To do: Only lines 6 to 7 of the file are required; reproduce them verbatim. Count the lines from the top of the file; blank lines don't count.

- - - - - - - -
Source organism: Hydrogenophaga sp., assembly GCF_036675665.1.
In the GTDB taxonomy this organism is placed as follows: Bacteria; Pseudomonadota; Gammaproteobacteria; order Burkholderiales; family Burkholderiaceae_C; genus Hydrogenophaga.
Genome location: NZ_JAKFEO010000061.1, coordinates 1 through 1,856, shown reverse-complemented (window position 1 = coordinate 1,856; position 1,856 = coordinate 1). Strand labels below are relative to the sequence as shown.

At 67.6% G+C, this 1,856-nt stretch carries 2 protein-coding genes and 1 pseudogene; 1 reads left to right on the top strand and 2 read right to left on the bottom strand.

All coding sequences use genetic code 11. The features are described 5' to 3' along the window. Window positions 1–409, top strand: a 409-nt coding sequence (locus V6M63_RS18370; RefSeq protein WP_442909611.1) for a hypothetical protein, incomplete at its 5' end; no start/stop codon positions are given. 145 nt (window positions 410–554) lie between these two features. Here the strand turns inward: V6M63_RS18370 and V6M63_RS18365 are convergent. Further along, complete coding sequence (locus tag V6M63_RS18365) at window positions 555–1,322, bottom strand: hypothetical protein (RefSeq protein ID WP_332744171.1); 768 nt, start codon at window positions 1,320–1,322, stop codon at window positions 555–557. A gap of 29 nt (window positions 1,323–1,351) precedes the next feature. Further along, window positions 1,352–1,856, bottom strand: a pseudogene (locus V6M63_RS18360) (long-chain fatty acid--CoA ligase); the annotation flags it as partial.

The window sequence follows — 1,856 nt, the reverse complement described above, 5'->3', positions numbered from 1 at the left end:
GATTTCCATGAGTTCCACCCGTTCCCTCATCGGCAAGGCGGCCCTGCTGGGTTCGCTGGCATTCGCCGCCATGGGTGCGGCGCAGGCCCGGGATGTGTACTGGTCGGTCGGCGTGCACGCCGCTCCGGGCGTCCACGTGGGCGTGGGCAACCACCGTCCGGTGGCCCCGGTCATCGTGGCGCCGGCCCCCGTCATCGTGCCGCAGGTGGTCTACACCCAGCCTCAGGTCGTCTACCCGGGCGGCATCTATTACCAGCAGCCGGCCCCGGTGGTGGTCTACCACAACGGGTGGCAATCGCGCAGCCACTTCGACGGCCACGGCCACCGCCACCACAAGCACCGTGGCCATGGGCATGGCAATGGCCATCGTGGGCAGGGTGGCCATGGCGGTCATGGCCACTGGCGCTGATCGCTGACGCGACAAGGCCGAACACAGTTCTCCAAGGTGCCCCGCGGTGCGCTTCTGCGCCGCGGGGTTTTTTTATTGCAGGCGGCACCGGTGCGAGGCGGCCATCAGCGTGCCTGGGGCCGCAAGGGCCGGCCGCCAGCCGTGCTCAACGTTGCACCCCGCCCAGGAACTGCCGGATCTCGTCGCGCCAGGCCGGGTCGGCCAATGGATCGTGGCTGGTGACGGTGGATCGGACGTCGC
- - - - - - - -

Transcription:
The window sequence follows — 1,856 nt, the reverse complement described above, 5'->3', positions numbered from 1 at the left end:
GATTTCCATGAGTTCCACCCGTTCCCTCATCGGCAAGGCGGCCCTGCTGGGTTCGCTGGCATTCGCCGCCATGGGTGCGGCGCAGGCCCGGGATGTGTACTGGTCGGTCGGCGTGCACGCCGCTCCGGGCGTCCACGTGGGCGTGGGCAACCACCGTCCGGTGGCCCCGGTCATCGTGGCGCCGGCCCCCGTCATCGTGCCGCAGGTGGTCTACACCCAGCCTCAGGTCGTCTACCCGGGCGGCATCTATTACCAGCAGCCGGCCCCGGTGGTGGTCTACCACAACGGGTGGCAATCGCGCAGCCACTTCGACGGCCACGGCCACCGCCACCACAAGCACCGTGGCCATGGGCATGGCAATGGCCATCGTGGGCAGGGTGGCCATGGCGGTCATGGCCACTGGCGCTGATCGCTGACGCGACAAGGCCGAACACAGTTCTCCAAGGTGCCCCGCGGTGCGCTTCTGCGCCGCGGGGTTTTTTTATTGCAGGCGGCACCGGTGCGAGGCGGCCATCAGCGTGCCTGGGGCCGCAAGGGCCGGCCGCCAGCCGTGCTCAACGTTGCACCCCGCCCAGGAACTGCCGGATCTCGTCGCGCCAGGCCGGGTCGGCCAATGGATCGTGGCTGGTGACGGTGGATCGGACGTCGC